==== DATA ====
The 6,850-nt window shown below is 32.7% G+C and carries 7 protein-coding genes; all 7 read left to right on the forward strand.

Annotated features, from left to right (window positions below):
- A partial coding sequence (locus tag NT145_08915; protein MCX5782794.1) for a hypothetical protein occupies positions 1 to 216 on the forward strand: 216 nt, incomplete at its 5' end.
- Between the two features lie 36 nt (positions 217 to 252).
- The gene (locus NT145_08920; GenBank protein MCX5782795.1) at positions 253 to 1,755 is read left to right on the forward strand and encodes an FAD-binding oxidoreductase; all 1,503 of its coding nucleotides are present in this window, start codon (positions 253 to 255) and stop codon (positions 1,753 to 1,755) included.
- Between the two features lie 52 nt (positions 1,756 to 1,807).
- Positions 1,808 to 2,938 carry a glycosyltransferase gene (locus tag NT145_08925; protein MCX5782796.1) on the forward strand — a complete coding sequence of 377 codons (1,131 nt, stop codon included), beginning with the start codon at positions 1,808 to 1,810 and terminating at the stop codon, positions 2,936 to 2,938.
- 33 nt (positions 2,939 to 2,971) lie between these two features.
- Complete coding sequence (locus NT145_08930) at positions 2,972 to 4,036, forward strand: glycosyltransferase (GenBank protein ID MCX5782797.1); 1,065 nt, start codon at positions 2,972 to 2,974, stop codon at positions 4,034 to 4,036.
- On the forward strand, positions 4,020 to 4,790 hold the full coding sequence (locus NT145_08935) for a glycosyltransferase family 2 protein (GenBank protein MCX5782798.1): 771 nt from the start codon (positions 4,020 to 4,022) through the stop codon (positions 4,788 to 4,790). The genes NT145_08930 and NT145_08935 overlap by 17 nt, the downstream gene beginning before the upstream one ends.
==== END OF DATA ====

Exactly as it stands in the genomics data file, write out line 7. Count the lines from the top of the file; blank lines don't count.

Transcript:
- Positions 1,808 to 2,938 carry a glycosyltransferase gene (locus tag NT145_08925; protein MCX5782796.1) on the forward strand — a complete coding sequence of 377 codons (1,131 nt, stop codon included), beginning with the start codon at positions 1,808 to 1,810 and terminating at the stop codon, positions 2,936 to 2,938.